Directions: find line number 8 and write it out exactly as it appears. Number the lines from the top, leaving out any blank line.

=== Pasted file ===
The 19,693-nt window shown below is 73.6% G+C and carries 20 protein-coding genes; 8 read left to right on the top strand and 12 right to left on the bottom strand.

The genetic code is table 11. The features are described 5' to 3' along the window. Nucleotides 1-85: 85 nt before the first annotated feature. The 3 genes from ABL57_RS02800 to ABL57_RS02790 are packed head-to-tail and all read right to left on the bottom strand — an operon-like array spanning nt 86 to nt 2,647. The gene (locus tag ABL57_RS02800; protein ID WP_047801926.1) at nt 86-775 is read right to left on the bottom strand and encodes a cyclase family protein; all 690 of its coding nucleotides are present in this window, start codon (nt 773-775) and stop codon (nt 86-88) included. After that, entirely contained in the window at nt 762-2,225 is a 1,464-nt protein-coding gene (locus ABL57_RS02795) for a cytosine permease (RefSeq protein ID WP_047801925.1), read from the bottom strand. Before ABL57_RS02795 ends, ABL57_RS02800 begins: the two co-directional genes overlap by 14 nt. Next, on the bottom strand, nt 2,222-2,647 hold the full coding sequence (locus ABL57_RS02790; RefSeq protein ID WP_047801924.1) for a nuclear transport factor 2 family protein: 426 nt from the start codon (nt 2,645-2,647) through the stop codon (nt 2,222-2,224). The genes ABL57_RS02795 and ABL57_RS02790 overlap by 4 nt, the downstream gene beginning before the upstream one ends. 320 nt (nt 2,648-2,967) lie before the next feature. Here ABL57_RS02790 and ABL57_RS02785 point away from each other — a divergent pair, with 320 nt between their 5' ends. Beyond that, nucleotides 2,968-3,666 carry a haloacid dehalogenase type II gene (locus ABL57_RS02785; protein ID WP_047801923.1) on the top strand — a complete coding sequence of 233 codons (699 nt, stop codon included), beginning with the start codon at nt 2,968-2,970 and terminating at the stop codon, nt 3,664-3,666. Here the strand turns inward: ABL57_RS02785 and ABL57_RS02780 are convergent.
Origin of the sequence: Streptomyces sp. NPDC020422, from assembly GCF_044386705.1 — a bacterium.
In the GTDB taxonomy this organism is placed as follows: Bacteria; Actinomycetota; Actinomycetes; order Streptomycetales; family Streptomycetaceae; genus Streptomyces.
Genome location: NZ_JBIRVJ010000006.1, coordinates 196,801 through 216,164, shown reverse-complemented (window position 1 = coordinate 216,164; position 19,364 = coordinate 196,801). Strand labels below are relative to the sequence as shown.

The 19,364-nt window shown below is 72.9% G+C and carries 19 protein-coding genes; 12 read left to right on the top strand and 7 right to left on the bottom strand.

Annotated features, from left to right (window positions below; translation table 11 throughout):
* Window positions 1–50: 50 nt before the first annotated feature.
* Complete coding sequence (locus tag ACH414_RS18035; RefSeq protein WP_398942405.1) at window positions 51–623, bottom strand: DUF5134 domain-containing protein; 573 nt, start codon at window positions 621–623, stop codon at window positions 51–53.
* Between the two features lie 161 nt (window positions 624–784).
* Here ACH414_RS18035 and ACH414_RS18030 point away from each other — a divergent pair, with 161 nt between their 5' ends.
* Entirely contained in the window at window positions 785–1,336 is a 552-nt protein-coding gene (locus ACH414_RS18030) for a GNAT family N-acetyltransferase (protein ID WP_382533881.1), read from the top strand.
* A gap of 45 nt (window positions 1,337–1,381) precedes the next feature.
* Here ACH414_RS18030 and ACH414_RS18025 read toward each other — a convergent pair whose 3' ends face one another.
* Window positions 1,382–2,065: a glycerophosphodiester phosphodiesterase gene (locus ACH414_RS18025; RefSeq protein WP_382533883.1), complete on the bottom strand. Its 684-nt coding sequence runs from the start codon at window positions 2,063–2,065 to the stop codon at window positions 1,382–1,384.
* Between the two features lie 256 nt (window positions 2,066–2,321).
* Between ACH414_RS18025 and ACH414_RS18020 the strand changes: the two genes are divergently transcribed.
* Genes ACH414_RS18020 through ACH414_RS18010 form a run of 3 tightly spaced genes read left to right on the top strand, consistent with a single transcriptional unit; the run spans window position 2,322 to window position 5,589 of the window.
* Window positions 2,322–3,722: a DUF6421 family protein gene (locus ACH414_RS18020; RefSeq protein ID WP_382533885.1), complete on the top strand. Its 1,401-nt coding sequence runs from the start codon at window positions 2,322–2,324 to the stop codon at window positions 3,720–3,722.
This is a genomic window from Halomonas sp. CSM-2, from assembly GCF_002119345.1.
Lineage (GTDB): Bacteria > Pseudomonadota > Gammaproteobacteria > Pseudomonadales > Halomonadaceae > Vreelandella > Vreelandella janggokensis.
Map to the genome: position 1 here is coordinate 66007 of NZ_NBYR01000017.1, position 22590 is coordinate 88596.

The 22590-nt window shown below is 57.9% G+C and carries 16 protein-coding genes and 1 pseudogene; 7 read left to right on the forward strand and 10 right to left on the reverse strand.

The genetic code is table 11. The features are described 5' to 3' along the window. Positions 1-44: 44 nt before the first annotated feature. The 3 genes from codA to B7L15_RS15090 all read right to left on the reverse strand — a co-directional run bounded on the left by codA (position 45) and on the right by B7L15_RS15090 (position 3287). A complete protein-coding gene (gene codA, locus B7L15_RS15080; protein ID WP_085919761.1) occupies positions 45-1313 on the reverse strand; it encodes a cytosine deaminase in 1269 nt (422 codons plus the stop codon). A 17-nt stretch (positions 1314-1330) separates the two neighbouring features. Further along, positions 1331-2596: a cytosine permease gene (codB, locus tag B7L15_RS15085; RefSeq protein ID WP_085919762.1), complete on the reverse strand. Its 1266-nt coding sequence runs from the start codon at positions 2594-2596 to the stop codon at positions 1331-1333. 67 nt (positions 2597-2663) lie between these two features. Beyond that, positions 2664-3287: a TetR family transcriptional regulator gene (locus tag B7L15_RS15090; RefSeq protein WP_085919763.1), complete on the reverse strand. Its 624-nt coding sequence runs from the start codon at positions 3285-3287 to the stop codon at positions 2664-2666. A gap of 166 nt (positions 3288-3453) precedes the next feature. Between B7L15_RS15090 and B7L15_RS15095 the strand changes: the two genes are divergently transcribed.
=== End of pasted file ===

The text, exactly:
* Window positions 1–50: 50 nt before the first annotated feature.